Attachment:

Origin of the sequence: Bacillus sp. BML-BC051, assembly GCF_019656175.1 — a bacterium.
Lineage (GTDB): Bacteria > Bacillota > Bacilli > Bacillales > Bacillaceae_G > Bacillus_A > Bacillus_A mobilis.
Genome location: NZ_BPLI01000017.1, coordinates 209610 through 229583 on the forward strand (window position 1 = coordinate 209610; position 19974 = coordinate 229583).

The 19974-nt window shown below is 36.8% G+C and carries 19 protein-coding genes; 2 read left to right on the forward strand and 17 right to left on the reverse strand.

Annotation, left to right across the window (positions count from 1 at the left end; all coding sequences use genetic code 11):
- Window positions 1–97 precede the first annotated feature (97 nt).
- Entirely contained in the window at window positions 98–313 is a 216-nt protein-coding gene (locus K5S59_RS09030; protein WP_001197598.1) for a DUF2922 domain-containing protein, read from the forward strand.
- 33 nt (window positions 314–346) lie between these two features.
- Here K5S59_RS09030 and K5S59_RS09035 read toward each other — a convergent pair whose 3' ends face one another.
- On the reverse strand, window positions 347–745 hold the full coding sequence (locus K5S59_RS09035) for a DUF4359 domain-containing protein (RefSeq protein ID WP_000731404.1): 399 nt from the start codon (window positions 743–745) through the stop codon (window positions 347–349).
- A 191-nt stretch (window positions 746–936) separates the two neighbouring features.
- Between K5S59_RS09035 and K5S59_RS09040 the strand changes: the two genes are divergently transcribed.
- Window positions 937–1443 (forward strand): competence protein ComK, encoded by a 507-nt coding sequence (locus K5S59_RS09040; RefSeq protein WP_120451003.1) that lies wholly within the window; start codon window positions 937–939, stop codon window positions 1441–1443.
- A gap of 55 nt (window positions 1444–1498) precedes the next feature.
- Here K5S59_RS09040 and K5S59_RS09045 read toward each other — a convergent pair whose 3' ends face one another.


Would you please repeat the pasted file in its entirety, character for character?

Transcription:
Origin of the sequence: Bacillus sp. BML-BC051, assembly GCF_019656175.1 — a bacterium.
Lineage (GTDB): Bacteria > Bacillota > Bacilli > Bacillales > Bacillaceae_G > Bacillus_A > Bacillus_A mobilis.
Genome location: NZ_BPLI01000017.1, coordinates 209610 through 229583 on the forward strand (window position 1 = coordinate 209610; position 19974 = coordinate 229583).

The 19974-nt window shown below is 36.8% G+C and carries 19 protein-coding genes; 2 read left to right on the forward strand and 17 right to left on the reverse strand.

Annotation, left to right across the window (positions count from 1 at the left end; all coding sequences use genetic code 11):
- Window positions 1–97 precede the first annotated feature (97 nt).
- Entirely contained in the window at window positions 98–313 is a 216-nt protein-coding gene (locus K5S59_RS09030; protein WP_001197598.1) for a DUF2922 domain-containing protein, read from the forward strand.
- 33 nt (window positions 314–346) lie between these two features.
- Here K5S59_RS09030 and K5S59_RS09035 read toward each other — a convergent pair whose 3' ends face one another.
- On the reverse strand, window positions 347–745 hold the full coding sequence (locus K5S59_RS09035) for a DUF4359 domain-containing protein (RefSeq protein ID WP_000731404.1): 399 nt from the start codon (window positions 743–745) through the stop codon (window positions 347–349).
- A 191-nt stretch (window positions 746–936) separates the two neighbouring features.
- Between K5S59_RS09035 and K5S59_RS09040 the strand changes: the two genes are divergently transcribed.
- Window positions 937–1443 (forward strand): competence protein ComK, encoded by a 507-nt coding sequence (locus K5S59_RS09040; RefSeq protein WP_120451003.1) that lies wholly within the window; start codon window positions 937–939, stop codon window positions 1441–1443.
- A gap of 55 nt (window positions 1444–1498) precedes the next feature.
- Here K5S59_RS09040 and K5S59_RS09045 read toward each other — a convergent pair whose 3' ends face one another.